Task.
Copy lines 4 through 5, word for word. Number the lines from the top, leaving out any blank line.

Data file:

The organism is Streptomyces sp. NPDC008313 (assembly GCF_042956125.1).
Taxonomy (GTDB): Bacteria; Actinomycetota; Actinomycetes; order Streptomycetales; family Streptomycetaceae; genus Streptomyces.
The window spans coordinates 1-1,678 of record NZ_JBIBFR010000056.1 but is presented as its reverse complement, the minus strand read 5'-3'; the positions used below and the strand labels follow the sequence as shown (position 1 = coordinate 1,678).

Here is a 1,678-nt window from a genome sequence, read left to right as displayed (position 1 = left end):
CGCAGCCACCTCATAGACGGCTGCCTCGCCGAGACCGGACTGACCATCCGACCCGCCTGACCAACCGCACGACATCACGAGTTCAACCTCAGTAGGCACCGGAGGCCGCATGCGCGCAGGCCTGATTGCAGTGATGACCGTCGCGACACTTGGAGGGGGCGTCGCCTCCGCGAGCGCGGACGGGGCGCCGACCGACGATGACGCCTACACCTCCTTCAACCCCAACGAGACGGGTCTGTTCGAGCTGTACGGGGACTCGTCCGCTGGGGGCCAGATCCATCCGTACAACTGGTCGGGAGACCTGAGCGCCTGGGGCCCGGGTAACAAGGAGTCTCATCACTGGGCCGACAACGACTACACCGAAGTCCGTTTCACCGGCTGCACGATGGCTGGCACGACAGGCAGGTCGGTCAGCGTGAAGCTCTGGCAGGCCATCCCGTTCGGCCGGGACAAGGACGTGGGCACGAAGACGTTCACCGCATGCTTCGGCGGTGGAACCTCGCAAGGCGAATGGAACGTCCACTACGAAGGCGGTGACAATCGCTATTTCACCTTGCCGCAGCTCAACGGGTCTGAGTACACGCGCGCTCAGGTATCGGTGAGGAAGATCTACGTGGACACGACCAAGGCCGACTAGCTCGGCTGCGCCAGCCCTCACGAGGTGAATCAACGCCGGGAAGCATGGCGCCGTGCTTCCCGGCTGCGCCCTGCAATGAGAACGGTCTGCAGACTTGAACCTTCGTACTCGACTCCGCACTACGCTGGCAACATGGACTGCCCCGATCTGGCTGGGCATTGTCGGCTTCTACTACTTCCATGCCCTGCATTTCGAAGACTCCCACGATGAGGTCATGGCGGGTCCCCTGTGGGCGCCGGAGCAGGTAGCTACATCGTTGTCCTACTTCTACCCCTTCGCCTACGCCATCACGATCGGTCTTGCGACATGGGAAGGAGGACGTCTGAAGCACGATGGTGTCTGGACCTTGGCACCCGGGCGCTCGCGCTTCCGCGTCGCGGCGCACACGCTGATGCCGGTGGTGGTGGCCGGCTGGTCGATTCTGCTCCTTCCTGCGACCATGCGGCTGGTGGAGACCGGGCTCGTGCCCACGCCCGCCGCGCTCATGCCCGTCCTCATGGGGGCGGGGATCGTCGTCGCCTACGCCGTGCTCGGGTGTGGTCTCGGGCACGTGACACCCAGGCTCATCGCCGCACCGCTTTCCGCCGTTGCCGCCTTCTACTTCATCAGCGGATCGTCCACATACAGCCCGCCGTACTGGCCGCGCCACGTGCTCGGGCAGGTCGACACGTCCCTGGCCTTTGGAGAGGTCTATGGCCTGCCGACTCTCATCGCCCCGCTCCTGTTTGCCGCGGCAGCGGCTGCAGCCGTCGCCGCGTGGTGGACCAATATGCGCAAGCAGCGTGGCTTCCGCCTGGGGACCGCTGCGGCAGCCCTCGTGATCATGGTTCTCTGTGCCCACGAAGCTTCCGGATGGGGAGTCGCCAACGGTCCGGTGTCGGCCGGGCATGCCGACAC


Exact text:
Here is a 1,678-nt window from a genome sequence, read left to right as displayed (position 1 = left end):
CGCAGCCACCTCATAGACGGCTGCCTCGCCGAGACCGGACTGACCATCCGACCCGCCTGACCAACCGCACGACATCACGAGTTCAACCTCAGTAGGCACCGGAGGCCGCATGCGCGCAGGCCTGATTGCAGTGATGACCGTCGCGACACTTGGAGGGGGCGTCGCCTCCGCGAGCGCGGACGGGGCGCCGACCGACGATGACGCCTACACCTCCTTCAACCCCAACGAGACGGGTCTGTTCGAGCTGTACGGGGACTCGTCCGCTGGGGGCCAGATCCATCCGTACAACTGGTCGGGAGACCTGAGCGCCTGGGGCCCGGGTAACAAGGAGTCTCATCACTGGGCCGACAACGACTACACCGAAGTCCGTTTCACCGGCTGCACGATGGCTGGCACGACAGGCAGGTCGGTCAGCGTGAAGCTCTGGCAGGCCATCCCGTTCGGCCGGGACAAGGACGTGGGCACGAAGACGTTCACCGCATGCTTCGGCGGTGGAACCTCGCAAGGCGAATGGAACGTCCACTACGAAGGCGGTGACAATCGCTATTTCACCTTGCCGCAGCTCAACGGGTCTGAGTACACGCGCGCTCAGGTATCGGTGAGGAAGATCTACGTGGACACGACCAAGGCCGACTAGCTCGGCTGCGCCAGCCCTCACGAGGTGAATCAACGCCGGGAAGCATGGCGCCGTGCTTCCCGGCTGCGCCCTGCAATGAGAACGGTCTGCAGACTTGAACCTTCGTACTCGACTCCGCACTACGCTGGCAACATGGACTGCCCCGATCTGGCTGGGCATTGTCGGCTTCTACTACTTCCATGCCCTGCATTTCGAAGACTCCCACGATGAGGTCATGGCGGGTCCCCTGTGGGCGCCGGAGCAGGTAGCTACATCGTTGTCCTACTTCTACCCCTTCGCCTACGCCATCACGATCGGTCTTGCGACATGGGAAGGAGGACGTCTGAAGCACGATGGTGTCTGGACCTTGGCACCCGGGCGCTCGCGCTTCCGCGTCGCGGCGCACACGCTGATGCCGGTGGTGGTGGCCGGCTGGTCGATTCTGCTCCTTCCTGCGACCATGCGGCTGGTGGAGACCGGGCTCGTGCCCACGCCCGCCGCGCTCATGCCCGTCCTCATGGGGGCGGGGATCGTCGTCGCCTACGCCGTGCTCGGGTGTGGTCTCGGGCACGTGACACCCAGGCTCATCGCCGCACCGCTTTCCGCCGTTGCCGCCTTCTACTTCATCAGCGGATCGTCCACATACAGCCCGCCGTACTGGCCGCGCCACGTGCTCGGGCAGGTCGACACGTCCCTGGCCTTTGGAGAGGTCTATGGCCTGCCGACTCTCATCGCCCCGCTCCTGTTTGCCGCGGCAGCGGCTGCAGCCGTCGCCGCGTGGTGGACCAATATGCGCAAGCAGCGTGGCTTCCGCCTGGGGACCGCTGCGGCAGCCCTCGTGATCATGGTTCTCTGTGCCCACGAAGCTTCCGGATGGGGAGTCGCCAACGGTCCGGTGTCGGCCGGGCATGCCGACAC